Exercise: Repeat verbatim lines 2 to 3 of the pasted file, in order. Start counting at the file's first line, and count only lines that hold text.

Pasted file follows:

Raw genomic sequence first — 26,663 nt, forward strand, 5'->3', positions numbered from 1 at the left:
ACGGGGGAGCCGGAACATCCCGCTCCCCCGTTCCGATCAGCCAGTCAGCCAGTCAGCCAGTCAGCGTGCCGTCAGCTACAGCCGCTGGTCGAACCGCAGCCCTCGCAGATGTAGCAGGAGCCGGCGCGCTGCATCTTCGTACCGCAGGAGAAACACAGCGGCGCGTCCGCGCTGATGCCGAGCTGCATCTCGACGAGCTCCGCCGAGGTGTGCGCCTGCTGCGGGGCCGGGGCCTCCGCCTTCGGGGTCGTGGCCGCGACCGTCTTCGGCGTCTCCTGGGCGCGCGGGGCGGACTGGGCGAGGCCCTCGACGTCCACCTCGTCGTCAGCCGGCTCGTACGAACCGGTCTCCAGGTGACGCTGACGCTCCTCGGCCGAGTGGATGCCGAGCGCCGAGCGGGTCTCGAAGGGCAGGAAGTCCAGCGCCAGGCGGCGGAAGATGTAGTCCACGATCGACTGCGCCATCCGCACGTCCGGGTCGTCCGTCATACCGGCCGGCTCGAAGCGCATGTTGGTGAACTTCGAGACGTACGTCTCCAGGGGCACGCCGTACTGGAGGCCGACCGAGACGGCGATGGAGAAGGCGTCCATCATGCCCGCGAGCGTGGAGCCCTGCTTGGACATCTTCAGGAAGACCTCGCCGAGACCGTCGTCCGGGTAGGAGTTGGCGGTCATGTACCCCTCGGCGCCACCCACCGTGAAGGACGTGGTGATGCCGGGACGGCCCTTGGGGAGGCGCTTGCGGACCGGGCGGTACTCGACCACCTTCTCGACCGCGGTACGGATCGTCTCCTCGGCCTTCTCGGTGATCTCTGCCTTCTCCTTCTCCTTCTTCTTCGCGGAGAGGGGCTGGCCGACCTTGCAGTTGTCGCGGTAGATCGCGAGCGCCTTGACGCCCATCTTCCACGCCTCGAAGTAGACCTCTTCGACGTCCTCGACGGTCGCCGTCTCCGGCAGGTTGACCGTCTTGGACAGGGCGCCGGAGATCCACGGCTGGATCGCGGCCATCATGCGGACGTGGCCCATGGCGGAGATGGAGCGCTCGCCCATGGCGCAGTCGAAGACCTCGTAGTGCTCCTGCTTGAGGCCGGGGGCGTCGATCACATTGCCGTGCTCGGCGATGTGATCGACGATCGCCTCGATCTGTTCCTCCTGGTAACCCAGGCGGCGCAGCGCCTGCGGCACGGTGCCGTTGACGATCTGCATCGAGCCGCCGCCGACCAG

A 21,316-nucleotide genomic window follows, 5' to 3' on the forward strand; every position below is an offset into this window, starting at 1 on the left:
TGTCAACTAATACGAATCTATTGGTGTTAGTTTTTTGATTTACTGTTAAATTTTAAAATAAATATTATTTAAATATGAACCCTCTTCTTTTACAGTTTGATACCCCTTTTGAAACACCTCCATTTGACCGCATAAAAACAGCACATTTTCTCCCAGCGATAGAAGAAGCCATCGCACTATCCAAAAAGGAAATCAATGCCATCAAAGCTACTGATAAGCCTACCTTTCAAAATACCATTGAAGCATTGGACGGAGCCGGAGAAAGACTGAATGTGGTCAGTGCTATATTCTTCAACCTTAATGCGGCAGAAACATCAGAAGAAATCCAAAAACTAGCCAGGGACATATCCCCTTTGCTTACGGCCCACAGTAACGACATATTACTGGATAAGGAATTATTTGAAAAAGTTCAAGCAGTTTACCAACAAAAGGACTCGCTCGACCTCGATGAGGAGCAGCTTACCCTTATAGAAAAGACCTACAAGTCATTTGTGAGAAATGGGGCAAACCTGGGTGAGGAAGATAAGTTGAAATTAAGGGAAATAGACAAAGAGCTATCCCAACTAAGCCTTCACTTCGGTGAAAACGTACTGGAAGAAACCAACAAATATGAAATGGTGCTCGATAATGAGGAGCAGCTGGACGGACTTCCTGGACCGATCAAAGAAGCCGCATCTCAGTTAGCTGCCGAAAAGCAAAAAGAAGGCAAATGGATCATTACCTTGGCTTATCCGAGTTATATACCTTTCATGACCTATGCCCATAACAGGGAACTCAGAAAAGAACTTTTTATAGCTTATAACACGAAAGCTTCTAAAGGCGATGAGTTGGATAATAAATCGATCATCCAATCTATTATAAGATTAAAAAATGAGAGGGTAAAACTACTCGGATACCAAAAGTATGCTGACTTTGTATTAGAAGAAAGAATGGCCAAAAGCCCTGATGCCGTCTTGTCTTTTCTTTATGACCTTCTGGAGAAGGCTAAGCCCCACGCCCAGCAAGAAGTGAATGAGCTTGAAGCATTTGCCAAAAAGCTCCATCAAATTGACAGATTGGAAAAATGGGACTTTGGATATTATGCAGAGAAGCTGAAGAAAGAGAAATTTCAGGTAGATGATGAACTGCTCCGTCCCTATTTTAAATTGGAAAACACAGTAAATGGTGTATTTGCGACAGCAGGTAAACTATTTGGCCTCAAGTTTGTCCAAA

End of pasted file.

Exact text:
ACGGGGGAGCCGGAACATCCCGCTCCCCCGTTCCGATCAGCCAGTCAGCCAGTCAGCCAGTCAGCGTGCCGTCAGCTACAGCCGCTGGTCGAACCGCAGCCCTCGCAGATGTAGCAGGAGCCGGCGCGCTGCATCTTCGTACCGCAGGAGAAACACAGCGGCGCGTCCGCGCTGATGCCGAGCTGCATCTCGACGAGCTCCGCCGAGGTGTGCGCCTGCTGCGGGGCCGGGGCCTCCGCCTTCGGGGTCGTGGCCGCGACCGTCTTCGGCGTCTCCTGGGCGCGCGGGGCGGACTGGGCGAGGCCCTCGACGTCCACCTCGTCGTCAGCCGGCTCGTACGAACCGGTCTCCAGGTGACGCTGACGCTCCTCGGCCGAGTGGATGCCGAGCGCCGAGCGGGTCTCGAAGGGCAGGAAGTCCAGCGCCAGGCGGCGGAAGATGTAGTCCACGATCGACTGCGCCATCCGCACGTCCGGGTCGTCCGTCATACCGGCCGGCTCGAAGCGCATGTTGGTGAACTTCGAGACGTACGTCTCCAGGGGCACGCCGTACTGGAGGCCGACCGAGACGGCGATGGAGAAGGCGTCCATCATGCCCGCGAGCGTGGAGCCCTGCTTGGACATCTTCAGGAAGACCTCGCCGAGACCGTCGTCCGGGTAGGAGTTGGCGGTCATGTACCCCTCGGCGCCACCCACCGTGAAGGACGTGGTGATGCCGGGACGGCCCTTGGGGAGGCGCTTGCGGACCGGGCGGTACTCGACCACCTTCTCGACCGCGGTACGGATCGTCTCCTCGGCCTTCTCGGTGATCTCTGCCTTCTCCTTCTCCTTCTTCTTCGCGGAGAGGGGCTGGCCGACCTTGCAGTTGTCGCGGTAGATCGCGAGCGCCTTGACGCCCATCTTCCACGCCTCGAAGTAGACCTCTTCGACGTCCTCGACGGTCGCCGTCTCCGGCAGGTTGACCGTCTTGGACAGGGCGCCGGAGATCCACGGCTGGATCGCGGCCATCATGCGGACGTGGCCCATGGCGGAGATGGAGCGCTCGCCCATGGCGCAGTCGAAGACCTCGTAGTGCTCCTGCTTGAGGCCGGGGGCGTCGATCACATTGCCGTGCTCGGCGATGTGATCGACGATCGCCTCGATCTGTTCCTCCTGGTAACCCAGGCGGCGCAGCGCCTGCGGCACGGTGCCGTTGACGATCTGCATCGAGCCGCCGCCGACCAG

A 21,316-nucleotide genomic window follows, 5' to 3' on the forward strand; every position below is an offset into this window, starting at 1 on the left: